Have you ever taken a look at your walk with Jesus and wanted more? You believe in Jesus, you love Jesus, you even love being with His body, the church... but isn’t there more? You know that you have made the decision to follow Him... but you want to learn to follow Him even more closely. You want to become a passionate follower of Jesus!
This midweek podcast is a supplement to the previous Sunday’s sermon for those who want to study the text in more detail.
: The escape of Jesus' family to Egypt is a brutal reminder of the presence of suffering and injustice in our world, and the return to the Jordan River is a reminder of the sovereignty of God in the midst of that suffering. The path between the two, both in Jesus' day and in ours, is repentance. Injustice and suffering will not remain forever. Jesus has come to point us toward the hope of the Kingdom.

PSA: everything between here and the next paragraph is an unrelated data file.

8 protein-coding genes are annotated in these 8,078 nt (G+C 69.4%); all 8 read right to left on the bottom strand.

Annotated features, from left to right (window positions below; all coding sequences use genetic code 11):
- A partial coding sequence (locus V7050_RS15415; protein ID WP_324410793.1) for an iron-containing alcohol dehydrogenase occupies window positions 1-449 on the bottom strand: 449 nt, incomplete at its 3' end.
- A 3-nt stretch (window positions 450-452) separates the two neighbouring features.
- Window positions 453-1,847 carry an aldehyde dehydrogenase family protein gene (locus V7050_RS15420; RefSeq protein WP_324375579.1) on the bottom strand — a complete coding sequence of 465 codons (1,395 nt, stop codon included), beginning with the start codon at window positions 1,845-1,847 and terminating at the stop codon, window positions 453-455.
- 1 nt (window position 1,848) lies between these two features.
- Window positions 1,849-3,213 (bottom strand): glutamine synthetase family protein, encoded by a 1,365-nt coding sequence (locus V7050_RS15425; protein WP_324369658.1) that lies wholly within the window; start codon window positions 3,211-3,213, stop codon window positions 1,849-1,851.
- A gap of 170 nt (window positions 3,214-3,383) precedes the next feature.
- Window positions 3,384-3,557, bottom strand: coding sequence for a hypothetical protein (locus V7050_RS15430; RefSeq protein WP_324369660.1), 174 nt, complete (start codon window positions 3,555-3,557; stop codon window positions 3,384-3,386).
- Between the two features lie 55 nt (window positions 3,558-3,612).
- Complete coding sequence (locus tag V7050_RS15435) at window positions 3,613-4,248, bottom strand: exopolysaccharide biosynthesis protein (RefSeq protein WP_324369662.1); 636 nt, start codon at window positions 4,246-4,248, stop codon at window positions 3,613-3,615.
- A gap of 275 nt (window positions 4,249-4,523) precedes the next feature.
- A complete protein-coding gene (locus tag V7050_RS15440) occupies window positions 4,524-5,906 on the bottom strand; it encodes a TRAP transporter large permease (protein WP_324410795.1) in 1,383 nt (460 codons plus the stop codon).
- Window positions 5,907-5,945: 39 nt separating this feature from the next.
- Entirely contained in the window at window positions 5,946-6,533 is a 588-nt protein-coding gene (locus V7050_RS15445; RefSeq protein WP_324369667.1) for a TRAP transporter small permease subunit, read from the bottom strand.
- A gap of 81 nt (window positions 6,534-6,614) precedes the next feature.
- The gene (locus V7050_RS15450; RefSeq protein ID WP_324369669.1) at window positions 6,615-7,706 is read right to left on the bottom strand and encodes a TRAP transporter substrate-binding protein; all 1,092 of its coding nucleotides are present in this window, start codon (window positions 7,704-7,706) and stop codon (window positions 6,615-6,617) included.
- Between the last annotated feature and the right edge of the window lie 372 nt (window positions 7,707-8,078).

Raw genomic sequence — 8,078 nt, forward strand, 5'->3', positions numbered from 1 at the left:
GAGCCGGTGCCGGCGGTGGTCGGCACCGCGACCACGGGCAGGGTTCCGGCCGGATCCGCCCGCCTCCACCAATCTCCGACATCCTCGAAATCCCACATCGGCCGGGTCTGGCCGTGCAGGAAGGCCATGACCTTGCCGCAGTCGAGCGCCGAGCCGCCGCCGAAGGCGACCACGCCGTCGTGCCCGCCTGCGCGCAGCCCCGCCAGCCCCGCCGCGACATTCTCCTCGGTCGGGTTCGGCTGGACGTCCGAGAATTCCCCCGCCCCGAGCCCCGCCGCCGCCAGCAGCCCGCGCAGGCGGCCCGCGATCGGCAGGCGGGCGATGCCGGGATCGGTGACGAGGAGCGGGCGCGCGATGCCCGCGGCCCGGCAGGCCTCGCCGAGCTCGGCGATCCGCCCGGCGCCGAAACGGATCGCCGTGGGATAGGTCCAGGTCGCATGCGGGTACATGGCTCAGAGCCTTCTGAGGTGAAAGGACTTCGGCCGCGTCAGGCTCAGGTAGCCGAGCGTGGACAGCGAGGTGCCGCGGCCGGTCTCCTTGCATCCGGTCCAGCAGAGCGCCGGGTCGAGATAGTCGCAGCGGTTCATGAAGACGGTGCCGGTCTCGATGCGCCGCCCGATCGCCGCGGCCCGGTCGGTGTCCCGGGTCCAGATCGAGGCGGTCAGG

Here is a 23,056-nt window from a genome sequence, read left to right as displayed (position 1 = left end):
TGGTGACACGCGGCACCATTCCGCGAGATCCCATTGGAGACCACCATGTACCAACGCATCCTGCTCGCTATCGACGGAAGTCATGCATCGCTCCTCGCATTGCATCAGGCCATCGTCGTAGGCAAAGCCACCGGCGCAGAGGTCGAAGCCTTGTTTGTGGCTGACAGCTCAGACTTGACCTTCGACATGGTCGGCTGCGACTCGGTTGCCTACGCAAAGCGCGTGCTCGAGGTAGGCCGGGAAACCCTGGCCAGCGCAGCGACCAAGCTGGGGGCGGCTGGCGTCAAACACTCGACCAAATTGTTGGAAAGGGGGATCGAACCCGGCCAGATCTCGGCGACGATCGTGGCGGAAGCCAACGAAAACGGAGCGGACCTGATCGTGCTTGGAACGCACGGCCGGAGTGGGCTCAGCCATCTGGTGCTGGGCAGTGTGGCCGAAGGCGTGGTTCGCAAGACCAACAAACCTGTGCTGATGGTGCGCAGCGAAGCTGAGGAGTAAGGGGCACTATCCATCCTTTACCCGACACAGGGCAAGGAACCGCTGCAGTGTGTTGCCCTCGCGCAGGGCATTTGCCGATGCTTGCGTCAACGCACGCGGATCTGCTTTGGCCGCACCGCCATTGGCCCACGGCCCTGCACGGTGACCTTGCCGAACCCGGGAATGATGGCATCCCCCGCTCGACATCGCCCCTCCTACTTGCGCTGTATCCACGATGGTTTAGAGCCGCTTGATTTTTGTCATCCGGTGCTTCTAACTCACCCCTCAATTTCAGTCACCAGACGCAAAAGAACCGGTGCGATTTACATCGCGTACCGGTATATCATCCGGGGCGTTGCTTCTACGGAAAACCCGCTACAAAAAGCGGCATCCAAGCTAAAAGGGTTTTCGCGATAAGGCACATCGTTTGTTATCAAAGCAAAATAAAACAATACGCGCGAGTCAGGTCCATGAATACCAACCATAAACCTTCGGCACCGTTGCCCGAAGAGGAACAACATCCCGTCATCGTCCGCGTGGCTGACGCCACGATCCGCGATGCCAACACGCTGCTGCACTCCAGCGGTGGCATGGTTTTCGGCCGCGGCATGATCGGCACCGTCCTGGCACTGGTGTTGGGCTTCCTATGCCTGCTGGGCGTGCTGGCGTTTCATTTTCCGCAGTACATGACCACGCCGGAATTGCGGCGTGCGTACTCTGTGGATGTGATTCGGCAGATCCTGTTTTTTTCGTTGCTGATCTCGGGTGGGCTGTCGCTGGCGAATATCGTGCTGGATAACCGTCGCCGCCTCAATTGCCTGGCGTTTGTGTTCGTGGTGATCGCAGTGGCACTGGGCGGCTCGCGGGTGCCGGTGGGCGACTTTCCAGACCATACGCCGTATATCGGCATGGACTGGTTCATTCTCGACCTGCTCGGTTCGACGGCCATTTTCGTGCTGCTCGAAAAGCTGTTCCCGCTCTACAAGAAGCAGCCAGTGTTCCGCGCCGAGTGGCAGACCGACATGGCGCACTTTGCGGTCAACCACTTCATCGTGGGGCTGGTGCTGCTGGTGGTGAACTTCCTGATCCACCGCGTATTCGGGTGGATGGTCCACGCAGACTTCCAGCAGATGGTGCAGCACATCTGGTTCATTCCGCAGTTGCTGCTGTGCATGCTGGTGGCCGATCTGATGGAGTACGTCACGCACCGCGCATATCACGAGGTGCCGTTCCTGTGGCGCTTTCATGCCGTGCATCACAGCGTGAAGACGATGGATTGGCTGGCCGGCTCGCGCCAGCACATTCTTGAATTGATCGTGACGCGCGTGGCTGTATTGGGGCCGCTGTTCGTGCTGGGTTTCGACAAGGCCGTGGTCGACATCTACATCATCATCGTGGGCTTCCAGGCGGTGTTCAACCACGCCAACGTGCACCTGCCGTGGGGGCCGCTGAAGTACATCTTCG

We are always formed by our past experiences, which creates a tension in the way that we hear and process the Gospel. For some, retreat from legalism moves us toward license. For others, the way of Jesus can never be legalism or license. Instead, we are all invited to live by the Spirit so that we might experience the life of Jesus.
How is God calling us to remain engaged in His Kingdom work? Due to the content of this sermon the podcast will not be posted for public access. You can contact the church office to obtain a CD copy of the message.
Hurry is the great enemy of the spiritual life. However, when people ask how we've been, most of us quickly respond with "Busy!" Our lives are packed full, which hasn't left room for the Spirit of God to work in us. Sabbath is both a command and a discipline where we engage the beauty of Jesus while humbly admitting our limits.
It's hard to fathom self-denial in an age of self-fulfillment. Even our approach to church is often consumeristic, and the way we engage the rest of the world around us is even more so. However, self-denial is the consistent call of Jesus and is vital to us becoming more like Him.